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Permanoob
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Discussion Starter #1
Our 2008 NBC has the following issues (may be more hidden): Needs new top, broken window regulator in the rear, trunk release is broken, emissions issue, needs new struts, many minor cosmetic issues including door panels, arm rest, etc. My wife loves it but I am ready to turn into a pretty blue cube. Have any of you gotten to the point of walking away? I am sure I wouldnt get anything on it in trade, but maybe someone would buy it for a demolition derby or something :)
 

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As these cars age, if you don't do your own work I can understand why people walk away. What area of the country are you located in?
 

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5/23/10 <3
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Any 12 year old car is going to have its issues. You know what this ones are. If you get another car, you may get something that will also need repairs. New cars also come with car payments.

How much is everything going to cost to repair?

I'm definitely in general a fan of better the devil you know. But we also have our own garage with lots of tools and do work ourselves. I did sell my '03 GTI last year so I do understand getting at the end of your rope. Luckily, we do have some good independent shops in the Raleigh area if you don't do your own repairs.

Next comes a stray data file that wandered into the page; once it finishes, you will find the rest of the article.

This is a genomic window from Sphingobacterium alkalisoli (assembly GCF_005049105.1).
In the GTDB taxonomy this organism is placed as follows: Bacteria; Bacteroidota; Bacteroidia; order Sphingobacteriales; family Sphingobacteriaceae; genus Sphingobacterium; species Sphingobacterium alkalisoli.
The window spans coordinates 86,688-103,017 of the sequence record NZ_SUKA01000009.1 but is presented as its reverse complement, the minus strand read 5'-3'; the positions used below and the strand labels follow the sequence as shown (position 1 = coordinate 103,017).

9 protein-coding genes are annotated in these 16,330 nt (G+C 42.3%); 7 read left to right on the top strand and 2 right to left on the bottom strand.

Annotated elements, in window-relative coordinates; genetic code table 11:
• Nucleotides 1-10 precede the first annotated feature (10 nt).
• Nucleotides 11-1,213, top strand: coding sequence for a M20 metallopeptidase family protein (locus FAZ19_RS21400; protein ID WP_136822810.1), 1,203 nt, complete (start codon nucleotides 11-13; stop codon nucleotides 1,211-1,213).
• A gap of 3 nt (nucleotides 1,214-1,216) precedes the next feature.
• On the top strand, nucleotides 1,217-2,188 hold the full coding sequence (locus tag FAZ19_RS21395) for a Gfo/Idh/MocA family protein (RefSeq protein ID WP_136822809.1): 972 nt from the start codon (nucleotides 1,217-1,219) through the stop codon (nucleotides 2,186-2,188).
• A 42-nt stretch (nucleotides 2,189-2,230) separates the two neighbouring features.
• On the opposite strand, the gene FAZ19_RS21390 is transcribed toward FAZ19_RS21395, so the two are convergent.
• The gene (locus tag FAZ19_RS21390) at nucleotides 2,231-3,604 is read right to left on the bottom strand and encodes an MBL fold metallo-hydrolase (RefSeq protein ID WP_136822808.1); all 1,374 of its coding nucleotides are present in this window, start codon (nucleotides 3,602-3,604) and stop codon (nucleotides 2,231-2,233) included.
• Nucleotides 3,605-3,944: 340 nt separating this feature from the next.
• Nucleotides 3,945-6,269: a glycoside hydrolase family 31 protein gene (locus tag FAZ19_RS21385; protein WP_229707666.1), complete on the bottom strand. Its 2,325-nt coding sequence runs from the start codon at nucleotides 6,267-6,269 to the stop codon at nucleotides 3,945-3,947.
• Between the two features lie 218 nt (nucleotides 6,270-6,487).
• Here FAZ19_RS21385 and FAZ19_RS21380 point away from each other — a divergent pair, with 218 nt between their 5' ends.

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Permanoob
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Discussion Starter #5
I think the top is going to be a big one, but i cant even get anyone to give me a quote for it so far. Who do you work with? I think we can do some of it ourselves too. But I am not sure about the top. I have done it on a Miata but never a power top.
 

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5/23/10 <3
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Does it just need new fabric?
 

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Permanoob
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Discussion Starter #7
Yea, probably but I think there may have been a cable that broke too. I may just have to tear it apart in the garage and see what all is going on with it. There isnt an aftermarket hard top is there?
 

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The cable that broke is probably your headliner cable. They're bungee straps, and degrade over time. When ours broke, the headliner hung down enough to rip off the cowl flap and fling it at my daughter. Headliner cables are inexpensive, and not very difficult to change. It'll be even easier to do when your changing the top.